The scale, absence of activity and sense of enclosure are quite overwhelming.  The houses surrounding the circle form a neat, discreet and civilised horizon line between the immense blue sky above and the green fields below – the suburban idyll?  Or a waste of (public) space?

Monkston Circle

Does a neighbourhood of 927 households really need such a big public space?  And what’s so appealing about a circle?

The following comparative study examines the scale of Monkston Circle.

Lesson-1_3

The next study compares other well known circles and circles in scale, use, arrangement and ambience.

Lesson-1_4

These locations are all far more successful examples of public space which is likely to be attributable to the level of resident activity, the scale and proximity of surrounding buildings and by the more considered use of hard and soft landscaping.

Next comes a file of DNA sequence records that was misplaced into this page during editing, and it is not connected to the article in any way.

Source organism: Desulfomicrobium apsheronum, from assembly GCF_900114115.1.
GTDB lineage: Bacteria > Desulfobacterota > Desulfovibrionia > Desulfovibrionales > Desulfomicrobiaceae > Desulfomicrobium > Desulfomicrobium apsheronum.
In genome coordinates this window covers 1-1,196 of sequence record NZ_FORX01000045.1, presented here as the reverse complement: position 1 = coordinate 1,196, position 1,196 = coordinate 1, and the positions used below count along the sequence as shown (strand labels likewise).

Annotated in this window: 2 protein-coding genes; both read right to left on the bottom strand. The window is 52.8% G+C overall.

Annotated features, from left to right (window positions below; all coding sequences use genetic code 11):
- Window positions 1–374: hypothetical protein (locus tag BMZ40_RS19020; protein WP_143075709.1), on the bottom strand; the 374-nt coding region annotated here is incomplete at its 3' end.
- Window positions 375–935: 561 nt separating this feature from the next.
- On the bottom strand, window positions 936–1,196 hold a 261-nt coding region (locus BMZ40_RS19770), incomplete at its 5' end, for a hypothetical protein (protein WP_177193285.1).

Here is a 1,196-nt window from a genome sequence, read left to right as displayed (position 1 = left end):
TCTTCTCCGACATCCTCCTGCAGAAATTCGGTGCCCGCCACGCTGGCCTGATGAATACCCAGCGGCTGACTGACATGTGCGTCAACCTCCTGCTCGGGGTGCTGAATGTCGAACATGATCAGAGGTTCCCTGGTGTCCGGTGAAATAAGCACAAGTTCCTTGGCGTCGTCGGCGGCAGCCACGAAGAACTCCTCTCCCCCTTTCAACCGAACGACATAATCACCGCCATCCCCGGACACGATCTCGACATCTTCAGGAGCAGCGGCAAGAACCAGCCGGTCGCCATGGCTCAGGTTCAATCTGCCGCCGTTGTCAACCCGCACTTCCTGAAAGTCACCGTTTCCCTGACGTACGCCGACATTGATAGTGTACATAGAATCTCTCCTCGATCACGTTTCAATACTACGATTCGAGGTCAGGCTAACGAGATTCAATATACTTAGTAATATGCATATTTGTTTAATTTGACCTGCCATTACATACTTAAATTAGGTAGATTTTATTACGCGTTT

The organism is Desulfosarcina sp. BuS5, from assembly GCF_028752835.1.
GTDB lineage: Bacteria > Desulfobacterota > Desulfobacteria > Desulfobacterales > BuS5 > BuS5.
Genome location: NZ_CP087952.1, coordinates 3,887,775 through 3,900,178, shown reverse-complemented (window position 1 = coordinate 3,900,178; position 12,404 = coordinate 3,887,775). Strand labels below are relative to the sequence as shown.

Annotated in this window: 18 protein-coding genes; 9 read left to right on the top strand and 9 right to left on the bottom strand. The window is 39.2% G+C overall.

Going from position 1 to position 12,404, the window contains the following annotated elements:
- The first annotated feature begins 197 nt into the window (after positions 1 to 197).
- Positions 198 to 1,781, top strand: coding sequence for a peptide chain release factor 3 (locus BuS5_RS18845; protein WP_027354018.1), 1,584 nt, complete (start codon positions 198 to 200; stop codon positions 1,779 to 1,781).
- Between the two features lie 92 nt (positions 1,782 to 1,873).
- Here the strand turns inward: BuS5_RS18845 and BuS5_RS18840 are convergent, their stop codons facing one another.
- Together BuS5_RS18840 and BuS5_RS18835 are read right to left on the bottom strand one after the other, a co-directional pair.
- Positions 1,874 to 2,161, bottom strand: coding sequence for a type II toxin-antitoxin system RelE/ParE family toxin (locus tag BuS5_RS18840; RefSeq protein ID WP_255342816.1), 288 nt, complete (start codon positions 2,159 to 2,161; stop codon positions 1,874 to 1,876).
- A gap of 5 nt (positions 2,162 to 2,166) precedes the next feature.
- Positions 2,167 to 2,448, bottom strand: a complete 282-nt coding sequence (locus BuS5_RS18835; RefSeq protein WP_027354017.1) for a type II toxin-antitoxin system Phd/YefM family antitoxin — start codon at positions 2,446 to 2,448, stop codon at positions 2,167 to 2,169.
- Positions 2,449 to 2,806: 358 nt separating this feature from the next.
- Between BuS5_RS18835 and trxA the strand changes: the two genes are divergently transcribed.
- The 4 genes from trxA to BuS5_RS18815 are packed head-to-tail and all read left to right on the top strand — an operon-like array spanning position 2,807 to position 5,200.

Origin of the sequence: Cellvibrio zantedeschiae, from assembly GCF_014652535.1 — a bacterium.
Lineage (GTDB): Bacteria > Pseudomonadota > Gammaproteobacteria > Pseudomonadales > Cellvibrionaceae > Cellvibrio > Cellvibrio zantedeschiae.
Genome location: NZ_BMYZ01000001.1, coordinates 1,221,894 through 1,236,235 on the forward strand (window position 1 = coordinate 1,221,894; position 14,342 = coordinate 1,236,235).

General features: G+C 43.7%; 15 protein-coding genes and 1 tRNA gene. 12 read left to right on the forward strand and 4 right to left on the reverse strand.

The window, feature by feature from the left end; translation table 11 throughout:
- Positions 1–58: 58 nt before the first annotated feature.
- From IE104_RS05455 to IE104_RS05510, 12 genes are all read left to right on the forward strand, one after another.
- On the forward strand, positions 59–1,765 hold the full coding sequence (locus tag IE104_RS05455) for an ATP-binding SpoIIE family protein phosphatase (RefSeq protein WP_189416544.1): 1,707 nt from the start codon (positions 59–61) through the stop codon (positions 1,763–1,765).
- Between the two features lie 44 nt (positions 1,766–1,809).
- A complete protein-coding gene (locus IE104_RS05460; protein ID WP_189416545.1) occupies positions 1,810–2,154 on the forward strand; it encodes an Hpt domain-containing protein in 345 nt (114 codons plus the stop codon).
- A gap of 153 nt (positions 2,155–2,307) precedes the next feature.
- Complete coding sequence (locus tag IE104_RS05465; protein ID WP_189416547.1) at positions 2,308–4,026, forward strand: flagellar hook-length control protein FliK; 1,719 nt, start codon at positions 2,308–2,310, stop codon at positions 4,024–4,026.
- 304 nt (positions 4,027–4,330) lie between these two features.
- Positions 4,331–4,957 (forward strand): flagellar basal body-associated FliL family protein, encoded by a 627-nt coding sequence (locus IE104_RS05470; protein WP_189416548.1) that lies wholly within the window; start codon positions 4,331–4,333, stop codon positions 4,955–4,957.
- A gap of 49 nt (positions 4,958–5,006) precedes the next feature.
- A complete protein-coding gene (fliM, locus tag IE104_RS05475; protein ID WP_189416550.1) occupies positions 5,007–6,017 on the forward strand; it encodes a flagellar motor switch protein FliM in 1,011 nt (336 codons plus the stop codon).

The overt scale and central dominance of Monkston Circle suggest heroic aspirations, but the vastness of the space and yet unyielding density of the surrounding houses generate a peculiar and uncomfortable combination of both agoraphobia and claustrophobia and the level of resident use and activity is practically non-existent.

Monkston Circle exists purely as a monumental, token centre and feels totally out of place in this suburban setting.

Monkston Colosseum

The Suburban Renaissance

Tristram Hunt makes the case for suburbia in The Observer, Sunday 19 July 2009.